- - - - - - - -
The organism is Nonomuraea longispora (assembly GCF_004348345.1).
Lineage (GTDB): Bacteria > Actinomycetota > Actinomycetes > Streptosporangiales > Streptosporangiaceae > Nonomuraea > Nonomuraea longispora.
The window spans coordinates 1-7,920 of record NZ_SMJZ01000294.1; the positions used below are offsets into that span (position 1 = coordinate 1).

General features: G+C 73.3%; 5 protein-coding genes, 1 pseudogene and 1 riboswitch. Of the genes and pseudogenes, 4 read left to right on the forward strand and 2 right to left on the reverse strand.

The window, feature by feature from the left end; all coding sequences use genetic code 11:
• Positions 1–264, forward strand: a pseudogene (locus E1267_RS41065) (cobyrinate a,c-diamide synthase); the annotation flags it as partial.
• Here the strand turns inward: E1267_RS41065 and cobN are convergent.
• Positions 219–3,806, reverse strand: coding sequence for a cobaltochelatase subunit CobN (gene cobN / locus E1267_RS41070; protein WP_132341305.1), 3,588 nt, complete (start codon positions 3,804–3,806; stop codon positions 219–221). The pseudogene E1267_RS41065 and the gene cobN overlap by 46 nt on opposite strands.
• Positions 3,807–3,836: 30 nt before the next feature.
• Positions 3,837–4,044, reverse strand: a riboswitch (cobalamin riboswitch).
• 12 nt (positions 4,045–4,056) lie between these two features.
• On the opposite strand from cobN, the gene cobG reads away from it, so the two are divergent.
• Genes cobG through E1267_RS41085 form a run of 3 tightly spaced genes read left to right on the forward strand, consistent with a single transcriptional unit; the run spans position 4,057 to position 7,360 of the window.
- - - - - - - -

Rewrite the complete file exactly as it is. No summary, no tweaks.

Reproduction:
The organism is Nonomuraea longispora (assembly GCF_004348345.1).
Lineage (GTDB): Bacteria > Actinomycetota > Actinomycetes > Streptosporangiales > Streptosporangiaceae > Nonomuraea > Nonomuraea longispora.
The window spans coordinates 1-7,920 of record NZ_SMJZ01000294.1; the positions used below are offsets into that span (position 1 = coordinate 1).

General features: G+C 73.3%; 5 protein-coding genes, 1 pseudogene and 1 riboswitch. Of the genes and pseudogenes, 4 read left to right on the forward strand and 2 right to left on the reverse strand.

The window, feature by feature from the left end; all coding sequences use genetic code 11:
• Positions 1–264, forward strand: a pseudogene (locus E1267_RS41065) (cobyrinate a,c-diamide synthase); the annotation flags it as partial.
• Here the strand turns inward: E1267_RS41065 and cobN are convergent.
• Positions 219–3,806, reverse strand: coding sequence for a cobaltochelatase subunit CobN (gene cobN / locus E1267_RS41070; protein WP_132341305.1), 3,588 nt, complete (start codon positions 3,804–3,806; stop codon positions 219–221). The pseudogene E1267_RS41065 and the gene cobN overlap by 46 nt on opposite strands.
• Positions 3,807–3,836: 30 nt before the next feature.
• Positions 3,837–4,044, reverse strand: a riboswitch (cobalamin riboswitch).
• 12 nt (positions 4,045–4,056) lie between these two features.
• On the opposite strand from cobN, the gene cobG reads away from it, so the two are divergent.
• Genes cobG through E1267_RS41085 form a run of 3 tightly spaced genes read left to right on the forward strand, consistent with a single transcriptional unit; the run spans position 4,057 to position 7,360 of the window.